Fresh data from ASIC has shown that small-to-medium size corporate insolvencies again dominated external administrators’ reports for the 2015-16 financial year.
SMEs high on list of corporate insolvencies
ASIC yesterday published an annual overview of corporate insolvencies, Report 507 Insolvency statistics: External administrators’ reports (July 2015 to June 2016).
The report summarises information from 9,465 reports that ASIC received from external administrators for the 2015–16 financial year.
The collated information shows small-to-medium size corporate insolvencies again dominated external administrators’ reports.
Specifically, 86 per cent had assets of $100,000 or less; 79 per cent had less than 20 employees; and 46 per cent had liabilities of $250,000 or less.
Further, 97 per cent of creditors in this group received between 0-11 cents in the dollar, reflecting the asset/liability profile of small-to-medium size corporate insolvencies.
Keeping with the patterns of the last three financial years, the industries with the most lodgements for the 2015-16 financial year were construction, accommodation and ‘other’ – which ASIC outlines as business and personal services.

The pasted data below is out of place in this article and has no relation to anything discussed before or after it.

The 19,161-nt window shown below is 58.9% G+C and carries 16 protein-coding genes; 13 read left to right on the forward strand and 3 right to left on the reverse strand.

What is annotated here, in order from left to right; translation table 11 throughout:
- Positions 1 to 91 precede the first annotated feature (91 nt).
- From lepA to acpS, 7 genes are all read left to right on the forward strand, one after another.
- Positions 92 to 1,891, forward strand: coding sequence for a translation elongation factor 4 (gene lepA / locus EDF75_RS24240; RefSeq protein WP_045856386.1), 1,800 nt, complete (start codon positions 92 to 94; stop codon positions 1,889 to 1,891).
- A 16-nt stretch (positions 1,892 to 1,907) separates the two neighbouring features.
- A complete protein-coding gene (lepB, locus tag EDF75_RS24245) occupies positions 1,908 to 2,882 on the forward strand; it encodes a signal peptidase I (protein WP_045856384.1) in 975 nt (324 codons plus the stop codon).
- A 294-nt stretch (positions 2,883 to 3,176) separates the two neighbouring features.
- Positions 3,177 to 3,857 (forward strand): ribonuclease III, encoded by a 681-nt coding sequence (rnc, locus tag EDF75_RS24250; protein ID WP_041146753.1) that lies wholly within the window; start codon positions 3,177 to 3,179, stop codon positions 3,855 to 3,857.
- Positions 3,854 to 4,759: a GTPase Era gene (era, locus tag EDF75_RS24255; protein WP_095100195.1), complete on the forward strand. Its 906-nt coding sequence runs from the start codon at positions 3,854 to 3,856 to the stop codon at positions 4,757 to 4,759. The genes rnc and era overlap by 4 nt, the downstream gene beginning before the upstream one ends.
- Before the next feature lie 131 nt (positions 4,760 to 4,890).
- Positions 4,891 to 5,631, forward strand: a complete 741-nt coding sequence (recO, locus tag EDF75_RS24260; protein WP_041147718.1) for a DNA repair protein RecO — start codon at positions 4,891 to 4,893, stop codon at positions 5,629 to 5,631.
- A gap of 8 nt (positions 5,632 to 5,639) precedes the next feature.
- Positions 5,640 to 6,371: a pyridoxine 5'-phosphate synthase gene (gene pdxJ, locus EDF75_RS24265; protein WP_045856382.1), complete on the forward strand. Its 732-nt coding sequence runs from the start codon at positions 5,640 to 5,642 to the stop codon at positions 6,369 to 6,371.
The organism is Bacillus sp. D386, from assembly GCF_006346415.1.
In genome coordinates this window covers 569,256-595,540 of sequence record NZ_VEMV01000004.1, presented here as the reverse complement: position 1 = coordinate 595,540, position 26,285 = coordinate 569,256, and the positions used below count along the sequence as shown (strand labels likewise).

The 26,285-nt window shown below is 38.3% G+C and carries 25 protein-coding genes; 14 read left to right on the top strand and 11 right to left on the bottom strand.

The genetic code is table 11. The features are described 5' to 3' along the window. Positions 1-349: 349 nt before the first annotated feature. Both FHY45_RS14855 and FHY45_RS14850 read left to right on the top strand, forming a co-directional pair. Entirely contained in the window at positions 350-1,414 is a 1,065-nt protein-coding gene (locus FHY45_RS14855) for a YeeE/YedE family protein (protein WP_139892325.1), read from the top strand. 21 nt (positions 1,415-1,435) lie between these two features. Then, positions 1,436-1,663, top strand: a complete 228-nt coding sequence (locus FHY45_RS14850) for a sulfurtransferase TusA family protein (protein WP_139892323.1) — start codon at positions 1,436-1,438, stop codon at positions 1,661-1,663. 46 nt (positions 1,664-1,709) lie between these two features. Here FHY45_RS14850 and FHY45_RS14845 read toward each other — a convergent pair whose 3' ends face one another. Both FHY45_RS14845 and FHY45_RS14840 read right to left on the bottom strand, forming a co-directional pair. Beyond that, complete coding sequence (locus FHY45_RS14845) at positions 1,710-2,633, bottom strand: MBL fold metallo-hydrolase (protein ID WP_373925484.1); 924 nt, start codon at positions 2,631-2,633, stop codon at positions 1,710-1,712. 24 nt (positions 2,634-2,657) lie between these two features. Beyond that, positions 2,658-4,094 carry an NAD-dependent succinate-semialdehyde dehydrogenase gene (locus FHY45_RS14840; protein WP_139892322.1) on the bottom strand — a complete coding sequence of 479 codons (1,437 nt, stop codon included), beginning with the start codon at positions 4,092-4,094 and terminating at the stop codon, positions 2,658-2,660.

The top three nominated causes of failure included inadequate cash flow at 46 per cent, up from 44 per cent compared to the previous reporting period and poor strategic management of the business, also at 44 per cent.
Poor financial control, including lack of records, was the third nominated cause of failure at 34 per cent. In the two previous reporting periods, trading losses were the third most common cause of failure.
In the reporting period, external administrators lodged 7,797 reports alleging misconduct.
ASIC asked external administrators to prepare 831 supplementary reports where external administrators alleged company officer misconduct. This accounted for 10.7 per cent of all reports, which alleged misconduct, lodged in the financial year.
Over the last three financial years, after assessment, ASIC referred on average between 17 and 19 per cent of these cases for investigation or surveillance.
You can access the full report here.